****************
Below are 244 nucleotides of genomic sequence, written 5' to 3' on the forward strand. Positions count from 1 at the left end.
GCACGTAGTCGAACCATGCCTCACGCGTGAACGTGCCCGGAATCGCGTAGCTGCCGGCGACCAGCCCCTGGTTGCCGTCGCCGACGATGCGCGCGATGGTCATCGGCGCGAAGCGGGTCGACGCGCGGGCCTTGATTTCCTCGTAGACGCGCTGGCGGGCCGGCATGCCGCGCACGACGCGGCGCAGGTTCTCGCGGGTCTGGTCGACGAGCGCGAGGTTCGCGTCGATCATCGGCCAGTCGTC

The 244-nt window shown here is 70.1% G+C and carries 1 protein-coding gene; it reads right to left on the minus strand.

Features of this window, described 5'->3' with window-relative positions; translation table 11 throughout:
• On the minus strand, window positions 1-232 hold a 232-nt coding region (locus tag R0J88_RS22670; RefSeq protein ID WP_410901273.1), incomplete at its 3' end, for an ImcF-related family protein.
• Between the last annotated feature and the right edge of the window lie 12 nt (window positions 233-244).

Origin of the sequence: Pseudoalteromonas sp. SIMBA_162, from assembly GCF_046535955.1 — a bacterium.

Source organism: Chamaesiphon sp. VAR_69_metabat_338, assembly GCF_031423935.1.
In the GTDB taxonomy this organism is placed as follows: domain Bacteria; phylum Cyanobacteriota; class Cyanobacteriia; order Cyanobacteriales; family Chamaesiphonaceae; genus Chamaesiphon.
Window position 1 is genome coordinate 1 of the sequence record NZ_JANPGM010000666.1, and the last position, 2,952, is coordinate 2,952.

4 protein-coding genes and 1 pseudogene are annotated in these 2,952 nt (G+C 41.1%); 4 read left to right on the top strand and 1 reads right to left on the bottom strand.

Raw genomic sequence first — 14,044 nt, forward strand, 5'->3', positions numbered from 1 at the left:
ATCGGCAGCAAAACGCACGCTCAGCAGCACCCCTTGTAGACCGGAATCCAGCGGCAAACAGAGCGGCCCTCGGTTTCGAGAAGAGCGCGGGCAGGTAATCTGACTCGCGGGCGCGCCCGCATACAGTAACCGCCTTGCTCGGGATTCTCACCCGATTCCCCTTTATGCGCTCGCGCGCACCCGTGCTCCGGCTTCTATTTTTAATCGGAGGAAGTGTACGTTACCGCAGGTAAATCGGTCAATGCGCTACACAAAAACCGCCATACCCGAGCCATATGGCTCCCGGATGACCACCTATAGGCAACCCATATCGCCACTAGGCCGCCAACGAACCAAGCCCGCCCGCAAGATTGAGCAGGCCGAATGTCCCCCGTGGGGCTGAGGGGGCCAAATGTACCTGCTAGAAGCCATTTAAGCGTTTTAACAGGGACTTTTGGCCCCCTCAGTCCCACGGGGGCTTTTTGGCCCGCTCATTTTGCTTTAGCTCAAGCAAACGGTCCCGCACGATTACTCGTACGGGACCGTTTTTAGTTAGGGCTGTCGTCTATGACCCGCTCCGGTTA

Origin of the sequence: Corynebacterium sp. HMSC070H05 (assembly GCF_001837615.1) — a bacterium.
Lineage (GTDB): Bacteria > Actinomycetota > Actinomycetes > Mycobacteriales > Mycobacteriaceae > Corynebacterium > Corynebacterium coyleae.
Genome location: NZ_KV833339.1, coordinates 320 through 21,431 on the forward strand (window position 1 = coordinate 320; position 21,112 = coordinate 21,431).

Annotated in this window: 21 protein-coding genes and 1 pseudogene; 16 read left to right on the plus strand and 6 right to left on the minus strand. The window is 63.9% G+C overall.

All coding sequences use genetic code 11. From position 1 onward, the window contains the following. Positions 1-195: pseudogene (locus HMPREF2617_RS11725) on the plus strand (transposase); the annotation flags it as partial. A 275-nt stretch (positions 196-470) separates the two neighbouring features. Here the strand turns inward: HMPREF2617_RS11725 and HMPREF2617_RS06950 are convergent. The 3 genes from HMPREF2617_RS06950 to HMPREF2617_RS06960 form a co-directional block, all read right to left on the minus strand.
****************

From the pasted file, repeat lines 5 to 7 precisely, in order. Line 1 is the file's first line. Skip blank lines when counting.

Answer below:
• On the minus strand, window positions 1-232 hold a 232-nt coding region (locus tag R0J88_RS22670; RefSeq protein ID WP_410901273.1), incomplete at its 3' end, for an ImcF-related family protein.
• Between the last annotated feature and the right edge of the window lie 12 nt (window positions 233-244).

Origin of the sequence: Pseudoalteromonas sp. SIMBA_162, from assembly GCF_046535955.1 — a bacterium.